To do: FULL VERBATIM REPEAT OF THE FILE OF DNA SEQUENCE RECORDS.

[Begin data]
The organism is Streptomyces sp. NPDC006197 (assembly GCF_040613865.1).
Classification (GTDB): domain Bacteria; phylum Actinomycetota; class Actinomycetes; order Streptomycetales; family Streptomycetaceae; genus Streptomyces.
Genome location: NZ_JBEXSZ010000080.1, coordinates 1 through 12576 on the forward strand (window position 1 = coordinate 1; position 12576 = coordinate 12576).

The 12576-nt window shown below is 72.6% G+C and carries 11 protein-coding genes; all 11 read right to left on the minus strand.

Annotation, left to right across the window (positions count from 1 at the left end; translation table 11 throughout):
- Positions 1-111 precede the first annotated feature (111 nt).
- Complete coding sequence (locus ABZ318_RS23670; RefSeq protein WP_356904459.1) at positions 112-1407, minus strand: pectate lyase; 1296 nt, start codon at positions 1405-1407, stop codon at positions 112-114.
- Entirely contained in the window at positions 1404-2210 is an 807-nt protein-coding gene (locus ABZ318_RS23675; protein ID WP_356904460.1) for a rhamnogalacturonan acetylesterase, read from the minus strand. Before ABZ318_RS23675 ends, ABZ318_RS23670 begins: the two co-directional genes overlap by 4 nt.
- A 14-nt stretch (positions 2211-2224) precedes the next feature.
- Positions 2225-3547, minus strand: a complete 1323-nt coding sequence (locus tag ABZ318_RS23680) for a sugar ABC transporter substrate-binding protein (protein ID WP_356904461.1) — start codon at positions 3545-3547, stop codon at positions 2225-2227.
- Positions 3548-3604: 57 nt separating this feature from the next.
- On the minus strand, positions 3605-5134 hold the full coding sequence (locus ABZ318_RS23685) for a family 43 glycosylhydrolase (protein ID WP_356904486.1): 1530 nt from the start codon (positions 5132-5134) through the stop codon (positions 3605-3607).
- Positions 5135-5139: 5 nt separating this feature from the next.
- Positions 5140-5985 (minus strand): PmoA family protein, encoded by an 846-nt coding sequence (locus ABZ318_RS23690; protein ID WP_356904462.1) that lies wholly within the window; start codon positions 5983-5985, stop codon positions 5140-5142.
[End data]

The organism is Streptomyces sp. NPDC006197 (assembly GCF_040613865.1).
Classification (GTDB): domain Bacteria; phylum Actinomycetota; class Actinomycetes; order Streptomycetales; family Streptomycetaceae; genus Streptomyces.
Genome location: NZ_JBEXSZ010000080.1, coordinates 1 through 12576 on the forward strand (window position 1 = coordinate 1; position 12576 = coordinate 12576).

The 12576-nt window shown below is 72.6% G+C and carries 11 protein-coding genes; all 11 read right to left on the minus strand.

Annotation, left to right across the window (positions count from 1 at the left end; translation table 11 throughout):
- Positions 1-111 precede the first annotated feature (111 nt).
- Complete coding sequence (locus ABZ318_RS23670; RefSeq protein WP_356904459.1) at positions 112-1407, minus strand: pectate lyase; 1296 nt, start codon at positions 1405-1407, stop codon at positions 112-114.
- Entirely contained in the window at positions 1404-2210 is an 807-nt protein-coding gene (locus ABZ318_RS23675; protein ID WP_356904460.1) for a rhamnogalacturonan acetylesterase, read from the minus strand. Before ABZ318_RS23675 ends, ABZ318_RS23670 begins: the two co-directional genes overlap by 4 nt.
- A 14-nt stretch (positions 2211-2224) precedes the next feature.
- Positions 2225-3547, minus strand: a complete 1323-nt coding sequence (locus tag ABZ318_RS23680) for a sugar ABC transporter substrate-binding protein (protein ID WP_356904461.1) — start codon at positions 3545-3547, stop codon at positions 2225-2227.
- Positions 3548-3604: 57 nt separating this feature from the next.
- On the minus strand, positions 3605-5134 hold the full coding sequence (locus ABZ318_RS23685) for a family 43 glycosylhydrolase (protein ID WP_356904486.1): 1530 nt from the start codon (positions 5132-5134) through the stop codon (positions 3605-3607).
- Positions 5135-5139: 5 nt separating this feature from the next.
- Positions 5140-5985 (minus strand): PmoA family protein, encoded by an 846-nt coding sequence (locus ABZ318_RS23690; protein ID WP_356904462.1) that lies wholly within the window; start codon positions 5983-5985, stop codon positions 5140-5142.